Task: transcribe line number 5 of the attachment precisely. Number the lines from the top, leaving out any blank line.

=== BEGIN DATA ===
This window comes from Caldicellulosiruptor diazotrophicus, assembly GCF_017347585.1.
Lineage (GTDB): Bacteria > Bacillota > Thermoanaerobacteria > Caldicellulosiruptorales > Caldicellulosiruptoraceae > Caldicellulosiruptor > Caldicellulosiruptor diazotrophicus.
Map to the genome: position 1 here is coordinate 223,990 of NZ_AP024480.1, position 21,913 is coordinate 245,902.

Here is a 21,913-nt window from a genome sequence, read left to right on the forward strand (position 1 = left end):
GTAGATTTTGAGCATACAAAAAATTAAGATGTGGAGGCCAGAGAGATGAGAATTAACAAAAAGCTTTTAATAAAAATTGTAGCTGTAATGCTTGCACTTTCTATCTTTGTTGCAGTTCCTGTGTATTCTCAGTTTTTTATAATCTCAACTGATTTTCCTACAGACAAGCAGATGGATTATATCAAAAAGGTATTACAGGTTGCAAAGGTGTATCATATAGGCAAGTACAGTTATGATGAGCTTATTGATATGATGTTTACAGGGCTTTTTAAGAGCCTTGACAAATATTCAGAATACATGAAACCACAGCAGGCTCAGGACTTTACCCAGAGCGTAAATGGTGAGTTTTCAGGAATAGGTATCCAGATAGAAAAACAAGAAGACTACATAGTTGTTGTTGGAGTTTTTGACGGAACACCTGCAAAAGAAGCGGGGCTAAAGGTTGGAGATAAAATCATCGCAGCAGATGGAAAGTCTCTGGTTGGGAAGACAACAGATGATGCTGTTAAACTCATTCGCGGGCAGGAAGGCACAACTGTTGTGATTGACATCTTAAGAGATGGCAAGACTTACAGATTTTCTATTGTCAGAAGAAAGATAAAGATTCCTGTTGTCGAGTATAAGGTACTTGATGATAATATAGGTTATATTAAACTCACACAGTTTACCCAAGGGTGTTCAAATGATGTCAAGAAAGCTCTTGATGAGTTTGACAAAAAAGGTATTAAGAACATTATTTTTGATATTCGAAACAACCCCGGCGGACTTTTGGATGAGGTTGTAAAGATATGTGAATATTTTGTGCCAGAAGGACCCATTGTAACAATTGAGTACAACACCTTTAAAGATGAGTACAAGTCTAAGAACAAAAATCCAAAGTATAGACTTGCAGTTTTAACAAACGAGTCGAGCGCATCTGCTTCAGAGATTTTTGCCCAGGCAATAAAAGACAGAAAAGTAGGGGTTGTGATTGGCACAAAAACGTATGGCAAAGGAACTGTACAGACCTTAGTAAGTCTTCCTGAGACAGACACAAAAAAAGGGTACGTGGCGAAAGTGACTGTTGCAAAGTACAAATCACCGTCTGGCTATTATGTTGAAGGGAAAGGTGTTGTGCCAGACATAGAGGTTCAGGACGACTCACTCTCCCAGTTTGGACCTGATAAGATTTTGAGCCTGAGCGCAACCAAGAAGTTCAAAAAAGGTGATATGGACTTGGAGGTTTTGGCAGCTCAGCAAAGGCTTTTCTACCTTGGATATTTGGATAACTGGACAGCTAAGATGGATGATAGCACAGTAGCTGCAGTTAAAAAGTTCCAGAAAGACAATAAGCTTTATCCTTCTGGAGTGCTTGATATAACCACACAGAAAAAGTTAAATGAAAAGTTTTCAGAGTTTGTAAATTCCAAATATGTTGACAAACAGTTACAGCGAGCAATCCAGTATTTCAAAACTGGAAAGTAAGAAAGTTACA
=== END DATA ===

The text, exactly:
GTAGATTTTGAGCATACAAAAAATTAAGATGTGGAGGCCAGAGAGATGAGAATTAACAAAAAGCTTTTAATAAAAATTGTAGCTGTAATGCTTGCACTTTCTATCTTTGTTGCAGTTCCTGTGTATTCTCAGTTTTTTATAATCTCAACTGATTTTCCTACAGACAAGCAGATGGATTATATCAAAAAGGTATTACAGGTTGCAAAGGTGTATCATATAGGCAAGTACAGTTATGATGAGCTTATTGATATGATGTTTACAGGGCTTTTTAAGAGCCTTGACAAATATTCAGAATACATGAAACCACAGCAGGCTCAGGACTTTACCCAGAGCGTAAATGGTGAGTTTTCAGGAATAGGTATCCAGATAGAAAAACAAGAAGACTACATAGTTGTTGTTGGAGTTTTTGACGGAACACCTGCAAAAGAAGCGGGGCTAAAGGTTGGAGATAAAATCATCGCAGCAGATGGAAAGTCTCTGGTTGGGAAGACAACAGATGATGCTGTTAAACTCATTCGCGGGCAGGAAGGCACAACTGTTGTGATTGACATCTTAAGAGATGGCAAGACTTACAGATTTTCTATTGTCAGAAGAAAGATAAAGATTCCTGTTGTCGAGTATAAGGTACTTGATGATAATATAGGTTATATTAAACTCACACAGTTTACCCAAGGGTGTTCAAATGATGTCAAGAAAGCTCTTGATGAGTTTGACAAAAAAGGTATTAAGAACATTATTTTTGATATTCGAAACAACCCCGGCGGACTTTTGGATGAGGTTGTAAAGATATGTGAATATTTTGTGCCAGAAGGACCCATTGTAACAATTGAGTACAACACCTTTAAAGATGAGTACAAGTCTAAGAACAAAAATCCAAAGTATAGACTTGCAGTTTTAACAAACGAGTCGAGCGCATCTGCTTCAGAGATTTTTGCCCAGGCAATAAAAGACAGAAAAGTAGGGGTTGTGATTGGCACAAAAACGTATGGCAAAGGAACTGTACAGACCTTAGTAAGTCTTCCTGAGACAGACACAAAAAAAGGGTACGTGGCGAAAGTGACTGTTGCAAAGTACAAATCACCGTCTGGCTATTATGTTGAAGGGAAAGGTGTTGTGCCAGACATAGAGGTTCAGGACGACTCACTCTCCCAGTTTGGACCTGATAAGATTTTGAGCCTGAGCGCAACCAAGAAGTTCAAAAAAGGTGATATGGACTTGGAGGTTTTGGCAGCTCAGCAAAGGCTTTTCTACCTTGGATATTTGGATAACTGGACAGCTAAGATGGATGATAGCACAGTAGCTGCAGTTAAAAAGTTCCAGAAAGACAATAAGCTTTATCCTTCTGGAGTGCTTGATATAACCACACAGAAAAAGTTAAATGAAAAGTTTTCAGAGTTTGTAAATTCCAAATATGTTGACAAACAGTTACAGCGAGCAATCCAGTATTTCAAAACTGGAAAGTAAGAAAGTTACA